Vladimir Putin
Russian President Vladimir Putin has denied involvement in the 2016 cyberattacks Alexei Druzhinin/Reuters

A UK politician has claimed there is "clear evidence" unspecified Russian forces have directly interfered in British elections, going as far to argue that decisions at the upper echelon of the country's security services have been "compromised" by Kremlin infiltration.

"There is now clear evidence of Russian direct, corrupt involvement in elections in France, in Germany, in the United States of America, and I would argue also in this country," said Chris Bryant MP, a Labour politician, in the House of Commons on 21 February.

In his strongly-worded speech to a half-empty room, he continued: "Many believe that some of the highest level decisions affecting security in the United Kingdom, in Germany, in France and in the United States of America are now compromised by Russian infiltration."

Ever since the cyberattacks at the Democratic National Committee (DNC) last year, state-sponsored hacking has become a major talking point on the lips of many political representatives around the world.

US intelligence believes the group responsible for the cyber-intrusion was ATP28, a notorious group also dubbed Fancy Bear. The hackers' techniques and choice of malware, according to multiple cybersecurity firms, suggest strong links to the Kremlin's intelligence services.

Bryant, a former Minister of State for Europe, spoke out following revelations from across the water that US president Donald Trump was not being briefed on a daily basis by his security services over alleged fears his administration would leak sensitive information to Russian spies.

In the UK, during the opening of a new National Cyber Security Centre (NCSC) in central London, GCHQ intelligence chief Ciaran Martin told media that some political parties have approached the security services over fears that cyberattacks may be used to disrupt democracy.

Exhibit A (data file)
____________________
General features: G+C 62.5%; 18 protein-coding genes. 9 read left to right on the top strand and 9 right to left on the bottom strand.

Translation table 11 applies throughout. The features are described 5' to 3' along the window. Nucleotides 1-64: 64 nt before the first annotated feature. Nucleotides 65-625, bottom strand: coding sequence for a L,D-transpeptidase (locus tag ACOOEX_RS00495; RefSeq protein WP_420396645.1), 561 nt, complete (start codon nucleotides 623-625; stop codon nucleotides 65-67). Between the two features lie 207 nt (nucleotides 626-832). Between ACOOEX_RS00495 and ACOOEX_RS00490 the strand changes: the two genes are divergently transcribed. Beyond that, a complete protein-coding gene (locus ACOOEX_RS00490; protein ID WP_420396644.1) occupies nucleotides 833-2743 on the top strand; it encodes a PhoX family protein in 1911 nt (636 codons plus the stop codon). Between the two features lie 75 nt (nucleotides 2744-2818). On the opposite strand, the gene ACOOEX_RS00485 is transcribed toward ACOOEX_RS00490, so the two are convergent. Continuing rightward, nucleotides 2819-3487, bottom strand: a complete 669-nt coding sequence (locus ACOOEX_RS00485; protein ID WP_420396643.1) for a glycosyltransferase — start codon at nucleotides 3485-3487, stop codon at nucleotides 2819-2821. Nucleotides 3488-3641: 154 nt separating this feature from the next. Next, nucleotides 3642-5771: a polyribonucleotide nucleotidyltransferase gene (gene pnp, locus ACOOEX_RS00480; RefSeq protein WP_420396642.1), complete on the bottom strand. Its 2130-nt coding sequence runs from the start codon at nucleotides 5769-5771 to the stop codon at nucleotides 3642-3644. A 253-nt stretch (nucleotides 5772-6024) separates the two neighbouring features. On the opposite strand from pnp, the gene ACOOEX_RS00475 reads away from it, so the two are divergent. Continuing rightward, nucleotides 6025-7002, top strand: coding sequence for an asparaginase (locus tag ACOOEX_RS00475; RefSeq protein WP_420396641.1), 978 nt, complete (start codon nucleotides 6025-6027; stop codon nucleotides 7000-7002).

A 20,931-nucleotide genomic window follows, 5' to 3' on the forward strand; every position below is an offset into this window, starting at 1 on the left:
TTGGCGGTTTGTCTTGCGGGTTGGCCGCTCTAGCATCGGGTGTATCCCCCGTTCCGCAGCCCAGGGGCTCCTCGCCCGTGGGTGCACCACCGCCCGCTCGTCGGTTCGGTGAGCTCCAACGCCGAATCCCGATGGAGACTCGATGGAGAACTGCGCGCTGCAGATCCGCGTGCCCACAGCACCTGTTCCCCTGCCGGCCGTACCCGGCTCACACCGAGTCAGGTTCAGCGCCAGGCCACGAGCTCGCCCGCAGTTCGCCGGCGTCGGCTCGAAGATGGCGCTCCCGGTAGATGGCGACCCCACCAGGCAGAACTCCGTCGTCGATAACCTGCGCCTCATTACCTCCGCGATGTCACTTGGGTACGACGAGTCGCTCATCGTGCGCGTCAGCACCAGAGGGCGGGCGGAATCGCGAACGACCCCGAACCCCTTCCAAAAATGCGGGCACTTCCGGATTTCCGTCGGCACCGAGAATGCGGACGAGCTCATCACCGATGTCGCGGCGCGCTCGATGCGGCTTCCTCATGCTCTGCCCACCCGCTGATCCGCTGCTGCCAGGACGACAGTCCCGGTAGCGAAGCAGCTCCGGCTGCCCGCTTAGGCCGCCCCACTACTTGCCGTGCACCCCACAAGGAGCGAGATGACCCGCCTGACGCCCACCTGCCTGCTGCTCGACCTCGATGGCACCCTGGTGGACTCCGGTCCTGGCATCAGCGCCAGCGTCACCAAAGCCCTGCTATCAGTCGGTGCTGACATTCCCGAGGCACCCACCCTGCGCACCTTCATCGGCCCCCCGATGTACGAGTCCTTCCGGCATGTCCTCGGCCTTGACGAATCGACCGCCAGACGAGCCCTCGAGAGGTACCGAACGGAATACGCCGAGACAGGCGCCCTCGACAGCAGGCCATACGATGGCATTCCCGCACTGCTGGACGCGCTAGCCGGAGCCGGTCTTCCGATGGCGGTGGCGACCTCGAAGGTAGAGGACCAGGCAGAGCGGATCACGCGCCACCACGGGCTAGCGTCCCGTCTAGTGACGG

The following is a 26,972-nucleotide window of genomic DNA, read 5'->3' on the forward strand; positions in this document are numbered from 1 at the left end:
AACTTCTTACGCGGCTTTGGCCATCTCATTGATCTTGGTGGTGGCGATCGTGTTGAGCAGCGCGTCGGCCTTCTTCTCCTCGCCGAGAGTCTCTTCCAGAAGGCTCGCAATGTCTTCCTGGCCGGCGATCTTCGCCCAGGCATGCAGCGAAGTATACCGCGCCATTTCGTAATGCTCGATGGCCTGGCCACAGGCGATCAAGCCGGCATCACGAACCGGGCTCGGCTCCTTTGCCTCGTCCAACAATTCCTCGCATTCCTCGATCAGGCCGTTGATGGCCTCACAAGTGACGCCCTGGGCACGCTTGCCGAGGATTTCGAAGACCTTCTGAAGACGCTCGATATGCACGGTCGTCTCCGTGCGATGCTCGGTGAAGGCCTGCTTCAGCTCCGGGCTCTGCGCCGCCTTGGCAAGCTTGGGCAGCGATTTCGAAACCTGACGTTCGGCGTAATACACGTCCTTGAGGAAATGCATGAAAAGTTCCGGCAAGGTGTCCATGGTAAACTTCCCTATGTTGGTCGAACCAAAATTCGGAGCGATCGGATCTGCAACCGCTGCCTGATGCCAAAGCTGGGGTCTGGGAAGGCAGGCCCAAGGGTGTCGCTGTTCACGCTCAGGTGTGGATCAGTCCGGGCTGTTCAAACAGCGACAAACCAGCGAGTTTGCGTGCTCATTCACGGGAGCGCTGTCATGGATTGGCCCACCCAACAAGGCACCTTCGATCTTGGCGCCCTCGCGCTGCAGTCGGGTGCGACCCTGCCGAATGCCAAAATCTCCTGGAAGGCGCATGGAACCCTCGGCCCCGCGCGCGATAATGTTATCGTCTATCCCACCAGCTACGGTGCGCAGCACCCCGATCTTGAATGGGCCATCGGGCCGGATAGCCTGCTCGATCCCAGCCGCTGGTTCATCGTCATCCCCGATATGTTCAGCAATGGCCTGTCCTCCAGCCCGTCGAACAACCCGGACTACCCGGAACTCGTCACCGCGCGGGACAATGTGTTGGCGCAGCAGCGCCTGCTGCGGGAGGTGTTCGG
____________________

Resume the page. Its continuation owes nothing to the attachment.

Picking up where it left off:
"Protecting the integrity of the electoral democratic systems is up there with the top priorities," he said. "Of course it is. But it is not just a question of something happens to the Democratic National Committee, therefore we look at the corporate networks of British political parties."

Martin said there has been a "step-up" in cyberattacks over the past two years and the west is now "on alert and looking at defences in that sort of area of the electoral process", in reference to upcoming elections in the Netherlands, France and Germany.

Donald trump
US President Donald Trump is reportedly having restricted intel briefings Reuters

The security services have acknowledged a cyberattack in the run-up to the UK election in May 2015, however the extent of the damage caused remains vague. One incident from that year which recently came to light was a widespread computer infiltration of a British TV network, which remains unnamed.

As previously reported, Lee Lawson, a researcher with security firm SecureWorks, said his organisation had uncovered evidence that a hacking group – Fancy Bear - used the same backdoor tactics now believed to have been deployed to break into the DNC's networks.

In a report released in August last year, former independent reviewer of terrorism legislation David Anderson CQ referenced the incident, calling it a "possible imminent threat" to the UK. Last September, GCHQ claimed to have stopped similar attacks against the BBC, ITV, Channel 4 and Sky.

In December 2016, a separate Labour Party MP, Ben Bradshaw, stood up in the House of Commons during a debate on the Aleppo crisis and claimed hackers may have also influenced the outcome of the UK public's controversial vote to leave the European Union (EU) last year.

"I don't think we have even begun to wake up to what Russia is doing when it comes to cyberwarfare," he said at the time. "Not only their interference, now proven, in the American presidential campaign, probably in our own referendum last year."

Officials in Russia, including President Vladimir Putin, have denied involvement in the cyberattacks. "The hysteria is simply to distract the American people from the contents of what the hackers have posted. There's nothing there benefiting Russia," he said last October.

US spies think differently. "Such activity is not new to Moscow — the Russians have used similar tactics and techniques across Europe and Eurasia," read a joint intel statement last year. "We believe [...] that only Russia's senior-most officials could have authorised these activities."